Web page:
Lesson Eight - Zion

"But you have come to Mount Zion, to the heavenly Jerusalem, the city of the living God..." Hebrews 12:22 (see also Revelation 14:1).

Throughout Scripture (both the Old and the New Testaments), Zion is used to represent the people of God. Many Old Testament prophecies fulfilled in the New Testament in the Church are in fact prophecies of Zion (see Acts 2:17-21/Joel 2:28-32; 1 Peter 2:6/Isaiah 28:16; Romans 9:33/Isaiah 8:13-15; Hebrews 2:10-13/Isaiah 8:16-18).

"Then I looked, and there before me was the Lamb, standing on Mount Zion, and with him 144,000 who had his name and his Father's name written on their foreheads...They follow the Lamb wherever he goes. They were purchased from among men and offered as firstfruits to God and the Lamb" Revelation 14:1,4.

The Concept of Zion

The name of Zion runs throughout the Bible, like a thread binding together the purposes of God. Zion itself was a literal place, a small fortress hill jutting out from the south of Jerusalem. Yet the concept of Zion was in the mind of God long before the natural hill of Zion was even created. Before the creation of man, Lucifer defied God with five statements of intent, one of which was: "...I will sit also upon the mount of the congregation, in the sides of the north" Isaiah 14:13 (KJV).

Psalm 48:1-2 defines exactly what this "mount of the congregation" was that Satan coveted so much:

"...beautiful for situation, the joy of the whole earth, is mount Zion, on the sides of the north, the city of the great King" (KJV).

The description "on the sides of the north" is unusual, for geographically, Zion was on the south of Jerusalem. The Hebrew word for "north" here is zaphon is used for north in most parts of the Old Testament, but has a root meaning "hidden, to esteem, to keep secretly."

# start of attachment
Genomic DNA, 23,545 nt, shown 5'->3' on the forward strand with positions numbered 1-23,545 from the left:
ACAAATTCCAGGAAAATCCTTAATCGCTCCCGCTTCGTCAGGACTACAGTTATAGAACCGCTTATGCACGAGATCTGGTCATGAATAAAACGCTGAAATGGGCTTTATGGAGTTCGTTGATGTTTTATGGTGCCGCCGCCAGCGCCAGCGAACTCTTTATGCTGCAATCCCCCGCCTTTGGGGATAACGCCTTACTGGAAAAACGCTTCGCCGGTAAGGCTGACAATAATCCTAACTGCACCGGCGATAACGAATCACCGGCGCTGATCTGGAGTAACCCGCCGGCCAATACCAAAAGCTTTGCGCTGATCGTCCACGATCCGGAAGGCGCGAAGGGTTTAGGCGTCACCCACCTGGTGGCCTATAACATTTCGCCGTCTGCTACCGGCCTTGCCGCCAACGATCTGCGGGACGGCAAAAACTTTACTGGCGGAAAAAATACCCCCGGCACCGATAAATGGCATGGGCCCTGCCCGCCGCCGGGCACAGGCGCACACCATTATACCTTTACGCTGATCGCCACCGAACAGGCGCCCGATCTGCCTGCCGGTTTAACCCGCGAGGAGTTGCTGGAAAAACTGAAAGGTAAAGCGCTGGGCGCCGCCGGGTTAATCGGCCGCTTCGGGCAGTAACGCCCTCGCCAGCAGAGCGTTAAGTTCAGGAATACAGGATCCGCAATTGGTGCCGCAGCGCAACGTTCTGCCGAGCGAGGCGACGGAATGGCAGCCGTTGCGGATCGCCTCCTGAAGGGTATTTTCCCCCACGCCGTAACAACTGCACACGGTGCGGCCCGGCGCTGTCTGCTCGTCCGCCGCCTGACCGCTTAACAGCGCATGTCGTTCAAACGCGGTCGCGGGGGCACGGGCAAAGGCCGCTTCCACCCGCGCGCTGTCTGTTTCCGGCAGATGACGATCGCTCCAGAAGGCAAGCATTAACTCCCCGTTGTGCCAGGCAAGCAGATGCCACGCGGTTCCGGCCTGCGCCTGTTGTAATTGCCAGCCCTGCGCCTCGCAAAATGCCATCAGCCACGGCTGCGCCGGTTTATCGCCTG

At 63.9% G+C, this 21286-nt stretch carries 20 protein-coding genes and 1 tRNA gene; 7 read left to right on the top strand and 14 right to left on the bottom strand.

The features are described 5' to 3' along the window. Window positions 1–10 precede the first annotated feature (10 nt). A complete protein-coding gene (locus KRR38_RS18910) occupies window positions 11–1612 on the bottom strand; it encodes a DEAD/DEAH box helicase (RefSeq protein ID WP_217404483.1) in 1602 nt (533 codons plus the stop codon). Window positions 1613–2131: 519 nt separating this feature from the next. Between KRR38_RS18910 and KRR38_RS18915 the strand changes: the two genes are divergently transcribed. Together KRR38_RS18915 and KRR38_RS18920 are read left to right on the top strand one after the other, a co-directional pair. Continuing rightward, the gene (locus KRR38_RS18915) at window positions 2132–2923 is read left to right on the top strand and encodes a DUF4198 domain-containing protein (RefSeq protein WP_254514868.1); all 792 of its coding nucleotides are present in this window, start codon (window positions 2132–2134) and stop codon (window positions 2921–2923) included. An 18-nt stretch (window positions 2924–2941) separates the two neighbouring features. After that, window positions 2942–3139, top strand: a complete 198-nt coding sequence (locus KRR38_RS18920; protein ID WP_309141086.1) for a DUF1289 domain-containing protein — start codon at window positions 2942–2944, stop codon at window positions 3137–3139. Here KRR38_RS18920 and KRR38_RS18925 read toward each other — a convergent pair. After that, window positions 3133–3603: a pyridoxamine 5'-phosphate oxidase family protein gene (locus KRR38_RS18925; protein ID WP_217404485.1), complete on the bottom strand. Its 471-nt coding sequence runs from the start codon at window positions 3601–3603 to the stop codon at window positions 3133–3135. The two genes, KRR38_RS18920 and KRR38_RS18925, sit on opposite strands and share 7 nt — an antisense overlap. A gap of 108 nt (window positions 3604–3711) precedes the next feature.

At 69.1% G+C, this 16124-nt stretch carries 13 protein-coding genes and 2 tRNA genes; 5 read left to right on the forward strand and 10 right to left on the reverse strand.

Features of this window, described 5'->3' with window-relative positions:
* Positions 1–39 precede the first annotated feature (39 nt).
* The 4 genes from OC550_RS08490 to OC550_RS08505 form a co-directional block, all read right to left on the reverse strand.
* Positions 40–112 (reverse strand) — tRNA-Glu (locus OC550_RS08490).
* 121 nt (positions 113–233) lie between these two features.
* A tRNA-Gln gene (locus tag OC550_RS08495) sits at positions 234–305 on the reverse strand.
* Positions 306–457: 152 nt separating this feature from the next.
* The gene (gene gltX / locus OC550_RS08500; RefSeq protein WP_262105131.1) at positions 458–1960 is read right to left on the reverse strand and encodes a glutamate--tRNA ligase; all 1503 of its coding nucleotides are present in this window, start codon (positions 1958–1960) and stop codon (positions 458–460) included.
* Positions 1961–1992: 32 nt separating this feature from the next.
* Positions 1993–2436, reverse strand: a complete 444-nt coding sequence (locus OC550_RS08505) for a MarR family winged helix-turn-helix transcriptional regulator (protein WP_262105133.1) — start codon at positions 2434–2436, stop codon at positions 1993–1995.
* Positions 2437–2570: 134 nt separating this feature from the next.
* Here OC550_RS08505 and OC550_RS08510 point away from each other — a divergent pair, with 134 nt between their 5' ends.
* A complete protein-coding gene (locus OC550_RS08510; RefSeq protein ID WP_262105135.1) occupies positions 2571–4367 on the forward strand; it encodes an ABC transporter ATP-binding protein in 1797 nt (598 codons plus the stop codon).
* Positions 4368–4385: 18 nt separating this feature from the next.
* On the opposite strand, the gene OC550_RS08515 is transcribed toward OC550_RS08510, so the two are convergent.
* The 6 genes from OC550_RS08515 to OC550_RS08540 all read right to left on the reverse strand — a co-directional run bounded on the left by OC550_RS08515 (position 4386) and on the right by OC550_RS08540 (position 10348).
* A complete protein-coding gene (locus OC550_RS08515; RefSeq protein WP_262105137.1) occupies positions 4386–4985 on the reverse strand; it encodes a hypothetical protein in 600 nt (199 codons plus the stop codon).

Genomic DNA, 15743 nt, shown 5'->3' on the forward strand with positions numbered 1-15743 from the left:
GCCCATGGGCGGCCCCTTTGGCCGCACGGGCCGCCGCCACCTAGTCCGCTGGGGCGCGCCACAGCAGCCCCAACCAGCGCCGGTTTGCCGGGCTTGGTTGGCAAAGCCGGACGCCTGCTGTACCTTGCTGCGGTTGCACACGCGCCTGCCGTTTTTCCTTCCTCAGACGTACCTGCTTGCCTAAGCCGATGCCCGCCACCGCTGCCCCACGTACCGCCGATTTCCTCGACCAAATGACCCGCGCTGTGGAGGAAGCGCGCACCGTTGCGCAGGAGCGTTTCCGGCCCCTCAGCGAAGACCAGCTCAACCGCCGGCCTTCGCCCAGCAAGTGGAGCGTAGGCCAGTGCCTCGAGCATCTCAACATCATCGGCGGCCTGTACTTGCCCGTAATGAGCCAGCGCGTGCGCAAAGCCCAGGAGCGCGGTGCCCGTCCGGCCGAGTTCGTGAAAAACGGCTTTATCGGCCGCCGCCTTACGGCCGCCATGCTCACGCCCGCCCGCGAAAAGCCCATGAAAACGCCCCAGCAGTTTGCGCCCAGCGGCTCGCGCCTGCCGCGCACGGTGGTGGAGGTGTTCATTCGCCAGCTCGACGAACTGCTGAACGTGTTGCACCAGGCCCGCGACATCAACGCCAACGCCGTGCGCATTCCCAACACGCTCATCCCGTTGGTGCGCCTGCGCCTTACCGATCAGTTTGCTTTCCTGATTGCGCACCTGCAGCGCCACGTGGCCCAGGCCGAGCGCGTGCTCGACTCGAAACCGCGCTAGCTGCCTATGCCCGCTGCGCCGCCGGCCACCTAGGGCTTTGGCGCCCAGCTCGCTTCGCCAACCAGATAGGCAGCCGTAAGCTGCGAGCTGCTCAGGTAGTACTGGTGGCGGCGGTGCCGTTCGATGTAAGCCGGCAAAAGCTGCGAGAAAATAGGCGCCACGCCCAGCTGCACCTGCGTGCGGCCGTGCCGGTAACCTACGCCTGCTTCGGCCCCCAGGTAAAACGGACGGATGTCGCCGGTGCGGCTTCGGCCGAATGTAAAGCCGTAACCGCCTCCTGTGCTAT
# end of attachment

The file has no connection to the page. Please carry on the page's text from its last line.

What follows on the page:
The History of Zion

"For the Lord has chosen Zion, he has desired it for his dwelling: 'This is my resting place for ever and ever; here I will sit enthroned, for I have desired it...'" Psalm 132:13-14.

The name Zion itself means "fortress". But why did God desire it for his dwelling? An quick look of the history of Zion will help understand what Zion came to represent in the minds of the people of Israel and in the heart of God.


The first mention of Jerusalem and Zion is found in Genesis 14:17-20, where Melchizedek, "the priest of the most high God", blesses Abraham. Melchizedek is "king of Salem", the old name for Jerusalem, which is used interchangeably with Zion (Psalm 76:2). Though only mentioned once historically, Melchizedek made a great impact in Scripture as a fore-shadow of Christ Himself (Hebrews 7:1-17).

Mount Moriah

God commanded that Abraham offer his son up as a sacrifice, not just anywhere, but on Mount Moriah (Genesis 22:1-2). Mount Moriah was the mountain which Zion extended off, and would later become the location of the Temple.

David's City

When the Israelites conquered Canaan, they took Jerusalem, but failed to take Zion (Jude 1:6). David, who had grown up in Bethlehem, six miles to the south, obviously loved Zion, not only for its position, but also for its history. The first thing he did when he became king of all Israel was to take Zion (1 Chronicles 11:3-9). From then on Zion became known as "the City of David" (2 Samuel 5:7-9).

Zion as a Symbol

Throughout Scripture, Zion represents:

In the New Testament, Zion represents the Church. Everything that Zion represented symbolically in the Old Testament is now fulfilled today in the Body of Christ. It is we as believers who have "now come to Mount Zion" (Hebrews 12:22).

Desolation of Zion

"Your sacred cities have become a desert; even Zion is a desert, Jerusalem a desolation. Our holy and glorious temple, where our fathers praised you, has been burned with fire, and all that we treasured lies in ruins. After all this, O Lord, will you hold yourself back? Will you keep silent and punish us beyond measure?" Isaiah 64:10-12.